Community Gardening Grows More than Just Vegetables

community gardening morden story pic 2018

A successful community gardening project in Morden is not just providing fresh, healthy fruits and vegetables, it’s also bringing together people of different ages and cultures to share the joy of growing and sharing food.

The project, started several years ago, now has three community gardens throughout the city, with 143 garden plots, 100 participants and a waiting list for a plot. It’s being coordinated by the Many Hands Resource Centre, which also offers a community kitchen where people can learn cooking skills and a monthly community meal program.

The gardening project recently received a Healthy Living Together grant from Southern Health-Santé Sud which helped establish a community equipment loaning program by purchasing some gardening supplies and tools that the gardeners all share.

Project successful on many levels
The community gardening project has been a success on many levels. In terms of health, it has helped enhance the nutrition of participants, provided physical activity and helped reduce mental stress. It has also brought people together and helped them develop new friendships. “It’s amazing how much visiting goes on at the garden and there’s a lot of pride in growing your own vegetables and sharing,” says Edith Lovatt, one of the project coordinators.

Many Hands has determined that more than 50 per cent of the plot renters are newcomers from other countries and the remainder are seniors and keen gardeners who don’t have garden space at their homes.

Anita Tway and her two children came to Morden just over a year ago from West Africa, where her family were farmers, so she had a great interest in the community gardening program. Tway grew lots of fresh vegetables in her plot last year, including some hot peppers that she likes to use in the traditional, spicy dishes her family enjoys. The program has helped her to make new friends and feel welcomed in the community. Tway, who does not drive, says people were always willing to help her out. “Whenever I was working in the garden, somebody would come and ask me if I needed a ride,” she says. “They were very kind.”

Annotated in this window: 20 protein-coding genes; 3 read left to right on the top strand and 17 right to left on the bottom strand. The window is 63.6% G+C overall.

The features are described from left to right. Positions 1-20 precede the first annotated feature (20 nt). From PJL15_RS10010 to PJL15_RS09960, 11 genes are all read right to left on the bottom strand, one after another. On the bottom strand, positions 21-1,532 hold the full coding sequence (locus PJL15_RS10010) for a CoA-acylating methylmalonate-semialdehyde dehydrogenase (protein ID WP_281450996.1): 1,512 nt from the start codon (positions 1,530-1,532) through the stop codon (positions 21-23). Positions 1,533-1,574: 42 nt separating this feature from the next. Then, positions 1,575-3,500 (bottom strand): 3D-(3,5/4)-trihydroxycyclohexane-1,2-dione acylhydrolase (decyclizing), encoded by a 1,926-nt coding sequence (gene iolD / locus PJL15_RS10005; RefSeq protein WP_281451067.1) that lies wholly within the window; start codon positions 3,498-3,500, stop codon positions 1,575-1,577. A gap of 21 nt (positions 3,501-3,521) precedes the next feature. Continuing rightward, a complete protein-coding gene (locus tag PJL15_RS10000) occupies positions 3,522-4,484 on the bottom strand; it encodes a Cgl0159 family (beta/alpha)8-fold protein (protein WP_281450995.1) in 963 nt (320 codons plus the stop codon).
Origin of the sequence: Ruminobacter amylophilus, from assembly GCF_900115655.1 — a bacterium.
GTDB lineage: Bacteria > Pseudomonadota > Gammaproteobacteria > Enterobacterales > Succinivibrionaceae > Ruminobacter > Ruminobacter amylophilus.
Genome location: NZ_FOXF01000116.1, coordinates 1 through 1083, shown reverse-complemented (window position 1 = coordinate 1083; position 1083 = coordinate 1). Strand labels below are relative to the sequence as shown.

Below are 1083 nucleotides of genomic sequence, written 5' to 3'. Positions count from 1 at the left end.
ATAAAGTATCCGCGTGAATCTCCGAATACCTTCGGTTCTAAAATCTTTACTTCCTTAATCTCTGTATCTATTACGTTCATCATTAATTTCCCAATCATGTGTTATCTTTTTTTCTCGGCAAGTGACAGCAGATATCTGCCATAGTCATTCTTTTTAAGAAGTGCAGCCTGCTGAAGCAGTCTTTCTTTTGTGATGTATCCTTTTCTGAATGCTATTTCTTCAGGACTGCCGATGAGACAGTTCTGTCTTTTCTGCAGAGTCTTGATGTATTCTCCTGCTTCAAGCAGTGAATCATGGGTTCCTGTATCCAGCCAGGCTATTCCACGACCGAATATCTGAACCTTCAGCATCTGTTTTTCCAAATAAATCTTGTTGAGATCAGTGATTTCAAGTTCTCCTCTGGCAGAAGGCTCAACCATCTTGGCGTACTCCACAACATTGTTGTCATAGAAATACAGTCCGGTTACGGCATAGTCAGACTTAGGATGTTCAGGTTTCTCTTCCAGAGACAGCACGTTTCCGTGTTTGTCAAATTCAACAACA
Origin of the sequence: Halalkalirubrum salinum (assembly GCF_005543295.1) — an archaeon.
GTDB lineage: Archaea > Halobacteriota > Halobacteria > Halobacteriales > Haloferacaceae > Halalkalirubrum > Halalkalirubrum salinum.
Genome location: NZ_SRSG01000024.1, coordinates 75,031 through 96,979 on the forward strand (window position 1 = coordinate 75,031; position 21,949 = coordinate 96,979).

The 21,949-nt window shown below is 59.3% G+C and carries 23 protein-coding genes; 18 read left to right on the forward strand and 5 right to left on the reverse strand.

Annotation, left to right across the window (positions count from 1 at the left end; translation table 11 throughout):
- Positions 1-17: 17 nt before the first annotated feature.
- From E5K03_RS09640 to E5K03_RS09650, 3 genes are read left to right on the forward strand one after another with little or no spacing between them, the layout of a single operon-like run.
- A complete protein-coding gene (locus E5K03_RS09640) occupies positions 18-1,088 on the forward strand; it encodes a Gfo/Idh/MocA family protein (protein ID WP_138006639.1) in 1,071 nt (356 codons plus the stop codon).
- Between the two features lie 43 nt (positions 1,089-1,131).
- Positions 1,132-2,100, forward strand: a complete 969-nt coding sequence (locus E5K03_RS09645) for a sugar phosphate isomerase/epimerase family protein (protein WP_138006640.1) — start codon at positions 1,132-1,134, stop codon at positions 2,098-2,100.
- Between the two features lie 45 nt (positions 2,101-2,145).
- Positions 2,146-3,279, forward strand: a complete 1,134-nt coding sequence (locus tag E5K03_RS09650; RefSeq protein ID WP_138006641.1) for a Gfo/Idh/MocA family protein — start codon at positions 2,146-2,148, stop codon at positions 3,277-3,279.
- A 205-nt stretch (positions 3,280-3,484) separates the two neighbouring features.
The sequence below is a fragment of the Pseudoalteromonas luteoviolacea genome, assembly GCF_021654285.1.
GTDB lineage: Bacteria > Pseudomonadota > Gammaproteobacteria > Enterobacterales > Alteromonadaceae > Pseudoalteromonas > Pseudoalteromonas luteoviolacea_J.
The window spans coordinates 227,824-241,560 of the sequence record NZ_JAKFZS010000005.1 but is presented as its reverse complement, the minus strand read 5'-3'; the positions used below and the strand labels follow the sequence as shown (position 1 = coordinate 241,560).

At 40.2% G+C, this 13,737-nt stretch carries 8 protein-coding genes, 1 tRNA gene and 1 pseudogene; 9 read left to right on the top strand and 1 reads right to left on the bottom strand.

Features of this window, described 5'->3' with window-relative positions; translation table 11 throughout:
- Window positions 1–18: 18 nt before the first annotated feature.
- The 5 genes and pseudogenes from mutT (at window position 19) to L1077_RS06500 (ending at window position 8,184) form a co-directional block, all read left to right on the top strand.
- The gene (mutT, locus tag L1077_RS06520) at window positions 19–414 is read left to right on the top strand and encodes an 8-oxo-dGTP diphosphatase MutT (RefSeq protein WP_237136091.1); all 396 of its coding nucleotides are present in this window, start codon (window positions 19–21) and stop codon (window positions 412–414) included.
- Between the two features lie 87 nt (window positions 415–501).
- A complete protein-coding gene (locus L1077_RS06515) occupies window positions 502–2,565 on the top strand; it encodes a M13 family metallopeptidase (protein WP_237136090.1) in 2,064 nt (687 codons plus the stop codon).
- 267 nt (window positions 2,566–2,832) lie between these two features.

Participants have learned new skills from each other and been introduced to different cultures through their food. “I grew okra this year,” says Lovatt. “I’ve never grown okra before and didn’t know much about it, but some people offered their extra seeds and it was really cool. Some other people originally from Africa love to grow sweet potatoes for the leaves, which they stuff similar to how we make cabbage rolls. It’s so interesting to learn these things.”

Building community
It has been very gratifying to see the community engagement from this initiative and its impact beyond simply growing vegetables, says Cheryl Pearson, Healthy Living Facilitator for the area. “Gardeners have reaped benefits in terms of health - enhancing nutrition, saving money on food, addressing physical and mental health – inclusion through community building and sharing their cultures, and learning from key community partners and sectors who have joined together to create such a relevant meaningful and sustainable initiative,” she says.”